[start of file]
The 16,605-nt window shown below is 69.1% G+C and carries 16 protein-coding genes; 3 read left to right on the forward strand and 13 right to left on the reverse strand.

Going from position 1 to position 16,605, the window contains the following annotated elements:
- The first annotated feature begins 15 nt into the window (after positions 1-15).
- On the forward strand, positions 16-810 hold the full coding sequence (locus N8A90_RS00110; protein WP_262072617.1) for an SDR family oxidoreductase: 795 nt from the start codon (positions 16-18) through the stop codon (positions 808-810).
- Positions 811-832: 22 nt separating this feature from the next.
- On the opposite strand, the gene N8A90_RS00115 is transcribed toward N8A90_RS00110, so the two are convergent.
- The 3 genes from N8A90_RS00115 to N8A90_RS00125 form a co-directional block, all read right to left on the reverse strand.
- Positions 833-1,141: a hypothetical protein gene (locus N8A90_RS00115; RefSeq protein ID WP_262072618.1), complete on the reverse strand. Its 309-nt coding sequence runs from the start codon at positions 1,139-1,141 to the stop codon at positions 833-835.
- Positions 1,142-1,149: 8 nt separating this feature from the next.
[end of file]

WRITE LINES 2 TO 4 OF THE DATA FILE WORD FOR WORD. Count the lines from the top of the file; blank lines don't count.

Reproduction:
Going from position 1 to position 16,605, the window contains the following annotated elements:
- The first annotated feature begins 15 nt into the window (after positions 1-15).
- On the forward strand, positions 16-810 hold the full coding sequence (locus N8A90_RS00110; protein WP_262072617.1) for an SDR family oxidoreductase: 795 nt from the start codon (positions 16-18) through the stop codon (positions 808-810).